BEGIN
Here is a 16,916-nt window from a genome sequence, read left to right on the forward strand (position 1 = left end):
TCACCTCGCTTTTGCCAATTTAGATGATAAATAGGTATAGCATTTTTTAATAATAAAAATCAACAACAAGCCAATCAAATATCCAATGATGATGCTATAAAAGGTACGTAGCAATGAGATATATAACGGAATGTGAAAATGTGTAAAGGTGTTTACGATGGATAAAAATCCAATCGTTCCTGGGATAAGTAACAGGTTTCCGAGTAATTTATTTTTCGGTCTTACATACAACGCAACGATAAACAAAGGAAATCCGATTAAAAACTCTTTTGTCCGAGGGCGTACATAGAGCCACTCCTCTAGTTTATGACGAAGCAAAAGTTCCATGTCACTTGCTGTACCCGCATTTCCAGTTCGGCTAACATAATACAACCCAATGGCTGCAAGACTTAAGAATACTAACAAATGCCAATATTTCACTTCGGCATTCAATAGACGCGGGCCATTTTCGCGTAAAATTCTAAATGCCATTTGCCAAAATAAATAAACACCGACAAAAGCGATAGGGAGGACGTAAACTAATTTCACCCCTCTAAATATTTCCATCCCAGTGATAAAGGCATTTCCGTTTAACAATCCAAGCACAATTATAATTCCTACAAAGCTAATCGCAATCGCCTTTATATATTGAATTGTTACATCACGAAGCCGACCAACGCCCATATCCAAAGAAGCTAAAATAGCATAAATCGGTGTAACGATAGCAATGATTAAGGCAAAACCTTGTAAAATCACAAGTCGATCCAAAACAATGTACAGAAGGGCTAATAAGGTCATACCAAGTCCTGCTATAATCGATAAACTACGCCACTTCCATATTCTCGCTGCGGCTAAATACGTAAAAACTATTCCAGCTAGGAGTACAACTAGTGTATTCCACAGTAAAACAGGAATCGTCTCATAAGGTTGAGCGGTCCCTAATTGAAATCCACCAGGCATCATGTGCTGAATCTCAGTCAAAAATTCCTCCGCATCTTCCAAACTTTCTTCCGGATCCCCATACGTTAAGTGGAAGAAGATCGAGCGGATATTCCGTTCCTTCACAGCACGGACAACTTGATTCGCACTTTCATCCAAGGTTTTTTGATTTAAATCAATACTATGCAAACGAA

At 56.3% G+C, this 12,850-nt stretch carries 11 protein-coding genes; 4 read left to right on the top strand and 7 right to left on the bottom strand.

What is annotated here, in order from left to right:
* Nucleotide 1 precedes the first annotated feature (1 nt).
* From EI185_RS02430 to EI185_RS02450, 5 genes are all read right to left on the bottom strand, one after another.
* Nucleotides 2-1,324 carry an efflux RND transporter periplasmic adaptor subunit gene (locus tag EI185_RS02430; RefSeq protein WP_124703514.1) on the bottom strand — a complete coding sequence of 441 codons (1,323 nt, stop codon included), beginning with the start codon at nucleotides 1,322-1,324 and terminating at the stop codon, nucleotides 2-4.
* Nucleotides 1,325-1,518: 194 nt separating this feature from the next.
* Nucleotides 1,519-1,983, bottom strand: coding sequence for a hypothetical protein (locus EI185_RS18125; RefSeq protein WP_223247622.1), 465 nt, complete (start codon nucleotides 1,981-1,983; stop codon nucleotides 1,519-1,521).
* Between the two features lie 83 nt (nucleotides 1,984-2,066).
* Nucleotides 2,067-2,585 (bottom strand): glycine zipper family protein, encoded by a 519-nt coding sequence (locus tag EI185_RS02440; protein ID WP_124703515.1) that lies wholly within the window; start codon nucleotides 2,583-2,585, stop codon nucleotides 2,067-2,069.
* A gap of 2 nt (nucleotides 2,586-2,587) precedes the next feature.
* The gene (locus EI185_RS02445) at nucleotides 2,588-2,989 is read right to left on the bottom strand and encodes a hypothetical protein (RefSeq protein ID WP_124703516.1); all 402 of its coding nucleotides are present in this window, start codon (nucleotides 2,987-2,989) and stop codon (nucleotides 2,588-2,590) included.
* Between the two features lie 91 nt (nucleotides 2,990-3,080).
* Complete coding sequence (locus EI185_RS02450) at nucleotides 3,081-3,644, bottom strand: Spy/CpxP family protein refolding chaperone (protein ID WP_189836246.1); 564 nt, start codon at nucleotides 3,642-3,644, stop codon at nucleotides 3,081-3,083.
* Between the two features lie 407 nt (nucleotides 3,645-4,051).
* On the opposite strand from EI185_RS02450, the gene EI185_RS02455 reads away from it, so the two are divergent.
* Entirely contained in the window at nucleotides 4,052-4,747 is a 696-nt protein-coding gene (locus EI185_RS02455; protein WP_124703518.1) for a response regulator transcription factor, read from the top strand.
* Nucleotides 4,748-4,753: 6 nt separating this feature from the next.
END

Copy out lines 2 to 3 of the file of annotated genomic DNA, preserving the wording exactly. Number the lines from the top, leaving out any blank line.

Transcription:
TCACCTCGCTTTTGCCAATTTAGATGATAAATAGGTATAGCATTTTTTAATAATAAAAATCAACAACAAGCCAATCAAATATCCAATGATGATGCTATAAAAGGTACGTAGCAATGAGATATATAACGGAATGTGAAAATGTGTAAAGGTGTTTACGATGGATAAAAATCCAATCGTTCCTGGGATAAGTAACAGGTTTCCGAGTAATTTATTTTTCGGTCTTACATACAACGCAACGATAAACAAAGGAAATCCGATTAAAAACTCTTTTGTCCGAGGGCGTACATAGAGCCACTCCTCTAGTTTATGACGAAGCAAAAGTTCCATGTCACTTGCTGTACCCGCATTTCCAGTTCGGCTAACATAATACAACCCAATGGCTGCAAGACTTAAGAATACTAACAAATGCCAATATTTCACTTCGGCATTCAATAGACGCGGGCCATTTTCGCGTAAAATTCTAAATGCCATTTGCCAAAATAAATAAACACCGACAAAAGCGATAGGGAGGACGTAAACTAATTTCACCCCTCTAAATATTTCCATCCCAGTGATAAAGGCATTTCCGTTTAACAATCCAAGCACAATTATAATTCCTACAAAGCTAATCGCAATCGCCTTTATATATTGAATTGTTACATCACGAAGCCGACCAACGCCCATATCCAAAGAAGCTAAAATAGCATAAATCGGTGTAACGATAGCAATGATTAAGGCAAAACCTTGTAAAATCACAAGTCGATCCAAAACAATGTACAGAAGGGCTAATAAGGTCATACCAAGTCCTGCTATAATCGATAAACTACGCCACTTCCATATTCTCGCTGCGGCTAAATACGTAAAAACTATTCCAGCTAGGAGTACAACTAGTGTATTCCACAGTAAAACAGGAATCGTCTCATAAGGTTGAGCGGTCCCTAATTGAAATCCACCAGGCATCATGTGCTGAATCTCAGTCAAAAATTCCTCCGCATCTTCCAAACTTTCTTCCGGATCCCCATACGTTAAGTGGAAGAAGATCGAGCGGATATTCCGTTCCTTCACAGCACGGACAACTTGATTCGCACTTTCATCCAAGGTTTTTTGATTTAAATCAATACTATGCAAACGAA

At 56.3% G+C, this 12,850-nt stretch carries 11 protein-coding genes; 4 read left to right on the top strand and 7 right to left on the bottom strand.